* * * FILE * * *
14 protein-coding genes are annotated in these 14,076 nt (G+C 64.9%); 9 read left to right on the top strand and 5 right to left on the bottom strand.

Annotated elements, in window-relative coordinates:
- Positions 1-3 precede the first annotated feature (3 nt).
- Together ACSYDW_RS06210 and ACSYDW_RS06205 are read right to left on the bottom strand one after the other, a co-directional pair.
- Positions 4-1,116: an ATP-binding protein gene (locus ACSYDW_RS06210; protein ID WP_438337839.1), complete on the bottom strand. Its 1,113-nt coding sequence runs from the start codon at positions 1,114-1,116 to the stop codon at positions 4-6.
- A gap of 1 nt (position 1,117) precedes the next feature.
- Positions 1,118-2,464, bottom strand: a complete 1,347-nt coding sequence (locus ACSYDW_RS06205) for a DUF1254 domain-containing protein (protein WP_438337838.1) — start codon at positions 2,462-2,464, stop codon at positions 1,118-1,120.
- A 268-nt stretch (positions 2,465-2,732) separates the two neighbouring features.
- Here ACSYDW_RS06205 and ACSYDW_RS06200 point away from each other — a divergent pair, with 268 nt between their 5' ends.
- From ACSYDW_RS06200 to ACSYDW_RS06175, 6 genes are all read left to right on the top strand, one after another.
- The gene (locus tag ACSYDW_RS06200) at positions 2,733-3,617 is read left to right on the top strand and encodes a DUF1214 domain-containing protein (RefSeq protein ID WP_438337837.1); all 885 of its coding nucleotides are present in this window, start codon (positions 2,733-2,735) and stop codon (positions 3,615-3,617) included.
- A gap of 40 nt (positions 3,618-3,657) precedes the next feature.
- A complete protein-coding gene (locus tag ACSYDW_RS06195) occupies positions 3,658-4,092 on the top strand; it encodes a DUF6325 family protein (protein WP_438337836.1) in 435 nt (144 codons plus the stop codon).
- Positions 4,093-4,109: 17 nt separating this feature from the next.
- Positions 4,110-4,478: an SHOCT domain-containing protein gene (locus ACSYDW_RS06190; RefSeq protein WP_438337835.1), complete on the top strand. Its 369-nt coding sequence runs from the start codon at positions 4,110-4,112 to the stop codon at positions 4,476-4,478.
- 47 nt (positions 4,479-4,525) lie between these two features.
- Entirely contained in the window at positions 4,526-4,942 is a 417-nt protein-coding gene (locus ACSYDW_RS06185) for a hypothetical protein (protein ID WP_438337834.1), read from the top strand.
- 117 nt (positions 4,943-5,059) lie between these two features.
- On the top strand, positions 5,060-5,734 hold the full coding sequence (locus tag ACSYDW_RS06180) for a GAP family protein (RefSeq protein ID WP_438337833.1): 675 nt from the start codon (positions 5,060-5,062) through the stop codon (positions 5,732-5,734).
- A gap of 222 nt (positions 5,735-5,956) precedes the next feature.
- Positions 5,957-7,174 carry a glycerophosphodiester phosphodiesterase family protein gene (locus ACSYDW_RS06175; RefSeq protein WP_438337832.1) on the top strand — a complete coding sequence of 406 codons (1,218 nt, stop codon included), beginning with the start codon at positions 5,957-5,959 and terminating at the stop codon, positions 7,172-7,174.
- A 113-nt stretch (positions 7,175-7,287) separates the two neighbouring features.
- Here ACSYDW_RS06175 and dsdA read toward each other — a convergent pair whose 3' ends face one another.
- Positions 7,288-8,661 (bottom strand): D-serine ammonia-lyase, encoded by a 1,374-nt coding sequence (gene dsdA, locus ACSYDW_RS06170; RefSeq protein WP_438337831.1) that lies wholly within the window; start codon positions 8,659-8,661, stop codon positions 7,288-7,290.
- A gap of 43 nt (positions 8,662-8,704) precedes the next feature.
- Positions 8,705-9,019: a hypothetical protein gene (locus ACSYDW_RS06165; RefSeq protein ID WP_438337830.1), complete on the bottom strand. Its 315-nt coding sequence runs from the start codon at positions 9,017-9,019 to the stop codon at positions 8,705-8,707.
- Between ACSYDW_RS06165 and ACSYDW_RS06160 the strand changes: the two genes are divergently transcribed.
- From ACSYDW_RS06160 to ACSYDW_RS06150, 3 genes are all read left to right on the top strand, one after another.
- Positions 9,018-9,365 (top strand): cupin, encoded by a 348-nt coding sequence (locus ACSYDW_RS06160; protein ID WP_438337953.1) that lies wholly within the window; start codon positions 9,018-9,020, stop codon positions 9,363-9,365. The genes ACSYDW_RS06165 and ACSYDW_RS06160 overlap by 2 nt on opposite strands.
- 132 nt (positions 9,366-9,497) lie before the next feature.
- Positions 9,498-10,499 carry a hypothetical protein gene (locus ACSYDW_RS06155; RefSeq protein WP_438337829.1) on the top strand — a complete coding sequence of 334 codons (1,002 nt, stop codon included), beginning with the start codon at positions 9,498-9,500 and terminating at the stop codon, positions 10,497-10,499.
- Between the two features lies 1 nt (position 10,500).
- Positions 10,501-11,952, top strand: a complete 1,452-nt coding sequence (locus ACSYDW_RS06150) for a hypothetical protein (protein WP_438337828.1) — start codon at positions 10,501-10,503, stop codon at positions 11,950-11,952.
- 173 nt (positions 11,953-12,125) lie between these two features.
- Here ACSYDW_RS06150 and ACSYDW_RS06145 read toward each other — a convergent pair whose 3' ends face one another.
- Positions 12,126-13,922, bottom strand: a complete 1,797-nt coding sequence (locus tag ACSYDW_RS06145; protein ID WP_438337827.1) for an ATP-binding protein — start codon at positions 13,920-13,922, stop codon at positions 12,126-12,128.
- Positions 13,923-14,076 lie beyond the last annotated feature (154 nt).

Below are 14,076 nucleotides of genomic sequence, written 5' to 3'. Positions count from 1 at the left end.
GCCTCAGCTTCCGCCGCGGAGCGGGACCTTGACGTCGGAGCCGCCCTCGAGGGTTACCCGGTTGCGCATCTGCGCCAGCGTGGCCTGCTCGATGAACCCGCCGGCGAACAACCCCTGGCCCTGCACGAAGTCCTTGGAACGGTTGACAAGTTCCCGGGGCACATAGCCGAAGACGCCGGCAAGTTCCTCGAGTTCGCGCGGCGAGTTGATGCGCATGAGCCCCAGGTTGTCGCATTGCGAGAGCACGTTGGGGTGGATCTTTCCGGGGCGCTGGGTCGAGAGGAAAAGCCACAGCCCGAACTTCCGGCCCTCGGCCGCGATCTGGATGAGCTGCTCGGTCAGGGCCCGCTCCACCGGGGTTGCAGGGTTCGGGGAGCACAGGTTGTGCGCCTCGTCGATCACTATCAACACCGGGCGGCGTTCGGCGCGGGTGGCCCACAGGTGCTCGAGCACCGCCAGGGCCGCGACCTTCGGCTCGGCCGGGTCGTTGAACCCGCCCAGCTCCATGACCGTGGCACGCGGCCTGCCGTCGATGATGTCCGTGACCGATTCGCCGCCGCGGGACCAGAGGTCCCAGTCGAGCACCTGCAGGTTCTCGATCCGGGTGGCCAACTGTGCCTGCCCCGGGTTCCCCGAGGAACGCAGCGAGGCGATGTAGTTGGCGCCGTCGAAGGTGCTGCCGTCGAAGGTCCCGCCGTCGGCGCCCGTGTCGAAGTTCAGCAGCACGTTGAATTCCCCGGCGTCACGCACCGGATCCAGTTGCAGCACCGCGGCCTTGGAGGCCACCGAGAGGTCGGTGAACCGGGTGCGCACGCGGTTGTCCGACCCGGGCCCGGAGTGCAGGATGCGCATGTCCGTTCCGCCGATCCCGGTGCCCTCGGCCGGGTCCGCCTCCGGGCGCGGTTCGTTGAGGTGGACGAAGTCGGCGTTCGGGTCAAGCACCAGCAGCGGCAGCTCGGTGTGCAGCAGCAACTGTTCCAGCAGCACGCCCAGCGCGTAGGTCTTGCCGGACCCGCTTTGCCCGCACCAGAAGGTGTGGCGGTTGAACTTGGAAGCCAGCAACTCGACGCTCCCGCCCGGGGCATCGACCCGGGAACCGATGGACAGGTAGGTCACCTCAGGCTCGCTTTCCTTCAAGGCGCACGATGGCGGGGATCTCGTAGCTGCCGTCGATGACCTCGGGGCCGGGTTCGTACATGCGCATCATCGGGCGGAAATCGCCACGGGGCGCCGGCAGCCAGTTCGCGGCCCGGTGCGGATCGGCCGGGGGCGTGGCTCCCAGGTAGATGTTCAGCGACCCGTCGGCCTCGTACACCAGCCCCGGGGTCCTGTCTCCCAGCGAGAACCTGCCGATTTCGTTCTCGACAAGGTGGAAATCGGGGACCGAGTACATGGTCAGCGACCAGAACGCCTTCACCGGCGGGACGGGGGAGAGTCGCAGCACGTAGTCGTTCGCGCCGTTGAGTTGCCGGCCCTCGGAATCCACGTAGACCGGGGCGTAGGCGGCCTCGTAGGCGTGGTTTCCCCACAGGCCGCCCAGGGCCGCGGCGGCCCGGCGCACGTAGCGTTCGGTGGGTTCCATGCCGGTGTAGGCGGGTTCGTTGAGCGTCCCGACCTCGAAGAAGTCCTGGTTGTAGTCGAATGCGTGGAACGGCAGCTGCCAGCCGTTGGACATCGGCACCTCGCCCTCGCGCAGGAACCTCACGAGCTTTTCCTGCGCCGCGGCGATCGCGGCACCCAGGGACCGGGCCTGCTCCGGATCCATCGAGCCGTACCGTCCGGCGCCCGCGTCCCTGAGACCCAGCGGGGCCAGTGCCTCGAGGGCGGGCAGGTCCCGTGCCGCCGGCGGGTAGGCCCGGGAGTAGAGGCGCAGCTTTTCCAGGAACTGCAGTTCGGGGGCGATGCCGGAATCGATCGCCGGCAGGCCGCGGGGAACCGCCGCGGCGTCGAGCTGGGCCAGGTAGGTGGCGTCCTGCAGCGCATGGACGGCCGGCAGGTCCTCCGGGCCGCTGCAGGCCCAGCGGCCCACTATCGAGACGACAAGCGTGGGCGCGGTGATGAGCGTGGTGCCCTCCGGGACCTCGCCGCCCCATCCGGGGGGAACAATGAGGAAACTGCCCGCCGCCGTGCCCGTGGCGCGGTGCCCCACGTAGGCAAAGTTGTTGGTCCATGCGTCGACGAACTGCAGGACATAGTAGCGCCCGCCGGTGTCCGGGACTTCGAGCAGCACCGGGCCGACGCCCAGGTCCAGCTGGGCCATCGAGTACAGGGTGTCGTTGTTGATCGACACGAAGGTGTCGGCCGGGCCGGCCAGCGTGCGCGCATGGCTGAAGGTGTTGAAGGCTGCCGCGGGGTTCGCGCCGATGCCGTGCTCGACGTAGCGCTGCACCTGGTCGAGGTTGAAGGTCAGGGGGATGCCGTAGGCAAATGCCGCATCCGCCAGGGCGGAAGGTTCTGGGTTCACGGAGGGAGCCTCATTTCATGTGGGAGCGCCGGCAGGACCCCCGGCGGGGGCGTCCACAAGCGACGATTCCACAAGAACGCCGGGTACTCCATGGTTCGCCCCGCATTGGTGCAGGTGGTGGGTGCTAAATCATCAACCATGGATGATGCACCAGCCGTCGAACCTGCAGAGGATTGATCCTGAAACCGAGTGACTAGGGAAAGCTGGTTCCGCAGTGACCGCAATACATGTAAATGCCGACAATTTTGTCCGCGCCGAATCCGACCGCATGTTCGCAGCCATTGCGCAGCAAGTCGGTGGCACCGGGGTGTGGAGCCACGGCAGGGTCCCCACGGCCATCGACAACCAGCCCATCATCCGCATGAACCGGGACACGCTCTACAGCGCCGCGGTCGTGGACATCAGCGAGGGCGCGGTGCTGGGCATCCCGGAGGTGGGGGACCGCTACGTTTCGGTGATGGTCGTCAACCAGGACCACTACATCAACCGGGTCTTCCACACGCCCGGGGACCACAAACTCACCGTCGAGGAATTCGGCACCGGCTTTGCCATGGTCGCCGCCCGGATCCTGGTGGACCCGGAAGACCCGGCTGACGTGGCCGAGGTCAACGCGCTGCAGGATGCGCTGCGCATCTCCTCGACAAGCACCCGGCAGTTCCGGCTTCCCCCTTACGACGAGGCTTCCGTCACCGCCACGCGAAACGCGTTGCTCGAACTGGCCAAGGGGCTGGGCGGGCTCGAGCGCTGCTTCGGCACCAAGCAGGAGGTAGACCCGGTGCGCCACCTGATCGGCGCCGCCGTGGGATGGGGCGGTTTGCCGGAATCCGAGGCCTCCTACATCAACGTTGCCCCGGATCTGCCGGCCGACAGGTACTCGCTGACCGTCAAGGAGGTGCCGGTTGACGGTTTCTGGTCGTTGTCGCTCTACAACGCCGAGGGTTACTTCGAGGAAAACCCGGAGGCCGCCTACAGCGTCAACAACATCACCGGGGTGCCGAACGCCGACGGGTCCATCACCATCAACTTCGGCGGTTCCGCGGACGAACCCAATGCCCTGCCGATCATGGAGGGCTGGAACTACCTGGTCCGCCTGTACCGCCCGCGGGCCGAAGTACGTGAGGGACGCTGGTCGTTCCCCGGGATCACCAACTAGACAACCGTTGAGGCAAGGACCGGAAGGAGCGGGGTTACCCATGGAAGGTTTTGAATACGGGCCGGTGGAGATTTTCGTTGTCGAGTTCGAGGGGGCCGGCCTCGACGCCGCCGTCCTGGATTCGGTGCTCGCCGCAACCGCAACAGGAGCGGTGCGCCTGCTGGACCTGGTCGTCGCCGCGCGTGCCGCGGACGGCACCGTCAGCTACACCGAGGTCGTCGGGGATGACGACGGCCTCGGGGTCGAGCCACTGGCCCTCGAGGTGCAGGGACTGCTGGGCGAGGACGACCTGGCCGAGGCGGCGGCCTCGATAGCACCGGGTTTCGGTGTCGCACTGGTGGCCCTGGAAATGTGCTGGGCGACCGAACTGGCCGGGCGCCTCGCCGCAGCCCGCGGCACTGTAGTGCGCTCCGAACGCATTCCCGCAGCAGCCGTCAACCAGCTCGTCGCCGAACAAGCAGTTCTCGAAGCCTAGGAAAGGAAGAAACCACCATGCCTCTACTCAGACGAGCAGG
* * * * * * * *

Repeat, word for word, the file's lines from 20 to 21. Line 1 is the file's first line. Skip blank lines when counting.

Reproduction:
- A gap of 222 nt (positions 5,735-5,956) precedes the next feature.
- Positions 5,957-7,174 carry a glycerophosphodiester phosphodiesterase family protein gene (locus ACSYDW_RS06175; RefSeq protein WP_438337832.1) on the top strand — a complete coding sequence of 406 codons (1,218 nt, stop codon included), beginning with the start codon at positions 5,957-5,959 and terminating at the stop codon, positions 7,172-7,174.